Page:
With obedience, I am guessing the traits I really REALLY love - most of these are built up from the time the dogs were baby puppies that I brought home and also what the dogs had naturally.... it's that dog who is eagerly trying to guess the next thing I want him to do and is vibrating ready to work. I have that and LOVE IT. It's that Hermionne flinging herself out of her desk to guess the right answer attitude. <B

So imagine my eyes glazing over when I see dogs that just are not focused on their owners at all. Or if they are, it's the barest fraction of what I have and value in my dogs. I acknowledge that a huge chunk of that is foundation and conditioning. But I see that in goldens of all kinds. I do not often see it in other sporting breeds - even very well trained and high level competing ones. It's just very different.
 

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My only issue with titles for Fast CAT, dock diving, etc, is when people try to use them as proof that their dog is 'working' or a 'high level performance dog' or as a reason that they should breed the dog.
Add “shed dogs” to that list.
 

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So imagine my eyes glazing over when I see dogs that just are not focused on their owners at all.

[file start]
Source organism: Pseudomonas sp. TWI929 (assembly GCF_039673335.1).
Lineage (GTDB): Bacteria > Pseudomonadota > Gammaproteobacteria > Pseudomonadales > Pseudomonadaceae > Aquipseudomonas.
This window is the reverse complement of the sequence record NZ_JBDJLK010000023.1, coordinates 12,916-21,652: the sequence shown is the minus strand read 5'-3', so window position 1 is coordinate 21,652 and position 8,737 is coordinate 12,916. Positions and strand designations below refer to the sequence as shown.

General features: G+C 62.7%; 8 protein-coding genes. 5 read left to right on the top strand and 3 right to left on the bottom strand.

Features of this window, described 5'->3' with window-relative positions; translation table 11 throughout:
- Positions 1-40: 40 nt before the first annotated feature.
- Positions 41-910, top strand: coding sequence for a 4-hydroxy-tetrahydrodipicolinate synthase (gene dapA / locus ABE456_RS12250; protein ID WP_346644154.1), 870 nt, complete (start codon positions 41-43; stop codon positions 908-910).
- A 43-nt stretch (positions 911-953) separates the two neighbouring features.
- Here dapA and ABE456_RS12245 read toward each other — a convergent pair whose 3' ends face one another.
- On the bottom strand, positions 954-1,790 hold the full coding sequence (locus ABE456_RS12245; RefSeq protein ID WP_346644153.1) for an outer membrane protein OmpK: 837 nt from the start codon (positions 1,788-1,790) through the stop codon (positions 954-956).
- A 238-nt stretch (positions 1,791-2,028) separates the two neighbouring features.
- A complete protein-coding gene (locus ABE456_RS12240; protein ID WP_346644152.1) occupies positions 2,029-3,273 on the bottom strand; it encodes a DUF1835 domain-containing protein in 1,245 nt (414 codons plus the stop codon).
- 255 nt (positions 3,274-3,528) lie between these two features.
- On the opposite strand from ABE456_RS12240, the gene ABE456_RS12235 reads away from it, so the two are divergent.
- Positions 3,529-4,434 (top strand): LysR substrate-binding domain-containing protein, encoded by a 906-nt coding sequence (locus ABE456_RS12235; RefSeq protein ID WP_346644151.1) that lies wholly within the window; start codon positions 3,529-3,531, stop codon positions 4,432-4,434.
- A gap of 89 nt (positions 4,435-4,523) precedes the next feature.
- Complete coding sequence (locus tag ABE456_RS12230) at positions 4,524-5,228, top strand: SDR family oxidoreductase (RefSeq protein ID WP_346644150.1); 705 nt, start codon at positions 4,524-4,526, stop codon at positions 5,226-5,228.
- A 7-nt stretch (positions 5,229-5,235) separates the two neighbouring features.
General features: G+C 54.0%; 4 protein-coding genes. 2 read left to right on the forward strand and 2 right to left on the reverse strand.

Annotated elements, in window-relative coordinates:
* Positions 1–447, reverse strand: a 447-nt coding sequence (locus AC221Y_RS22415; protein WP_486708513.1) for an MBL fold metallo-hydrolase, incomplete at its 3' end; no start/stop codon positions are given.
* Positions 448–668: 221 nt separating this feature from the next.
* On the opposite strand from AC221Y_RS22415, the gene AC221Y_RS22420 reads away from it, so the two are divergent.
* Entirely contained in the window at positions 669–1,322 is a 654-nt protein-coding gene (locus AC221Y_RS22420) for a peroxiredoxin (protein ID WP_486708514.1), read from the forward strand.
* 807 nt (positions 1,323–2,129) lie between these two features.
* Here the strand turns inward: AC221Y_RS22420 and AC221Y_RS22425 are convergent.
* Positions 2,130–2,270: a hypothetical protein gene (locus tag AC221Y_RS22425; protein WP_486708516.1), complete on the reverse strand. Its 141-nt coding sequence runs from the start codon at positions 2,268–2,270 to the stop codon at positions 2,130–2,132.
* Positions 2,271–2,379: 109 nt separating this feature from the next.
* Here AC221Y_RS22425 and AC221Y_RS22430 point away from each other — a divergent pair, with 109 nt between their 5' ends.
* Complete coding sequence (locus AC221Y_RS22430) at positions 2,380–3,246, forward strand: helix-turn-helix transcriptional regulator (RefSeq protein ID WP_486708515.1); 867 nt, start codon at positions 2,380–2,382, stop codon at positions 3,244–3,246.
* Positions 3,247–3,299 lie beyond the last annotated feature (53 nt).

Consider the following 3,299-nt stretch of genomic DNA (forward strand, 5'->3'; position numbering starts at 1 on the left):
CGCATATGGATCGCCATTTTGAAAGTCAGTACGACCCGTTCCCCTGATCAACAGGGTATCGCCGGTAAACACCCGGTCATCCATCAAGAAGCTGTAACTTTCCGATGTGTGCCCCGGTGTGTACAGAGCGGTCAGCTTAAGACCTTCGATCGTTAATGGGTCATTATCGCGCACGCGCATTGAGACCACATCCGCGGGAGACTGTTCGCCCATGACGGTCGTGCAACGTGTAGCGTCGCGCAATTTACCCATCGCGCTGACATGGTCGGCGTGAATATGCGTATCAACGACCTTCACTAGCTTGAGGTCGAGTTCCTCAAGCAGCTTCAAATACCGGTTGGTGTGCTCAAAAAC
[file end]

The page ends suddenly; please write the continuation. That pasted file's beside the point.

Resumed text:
Field trial retrievers have to focus on complex marking tests. They are well aware of their handlers as well, listening for cues and often seeming to have eyes in the back of their head.
On blind retrieves they run confidently in the direction sent, having complete faith in the handler to guide them to the bird.

Consider the fact that your eyes are glazing because you have no understanding of what you are watching.
 

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I may very well be wrong here, so please correct me- but it seems as though different sports require different levels of handler focus? If a dog running agility had 100% of its focus on its handler, it would crash into obstacles. If a dog running obedience was focused more on the things around it than the handler, it would not be as strong of an obedience competitor. It seems weird to judge dogs running in one sport, against the expectations for a dog running a different sport.
Am I missing something?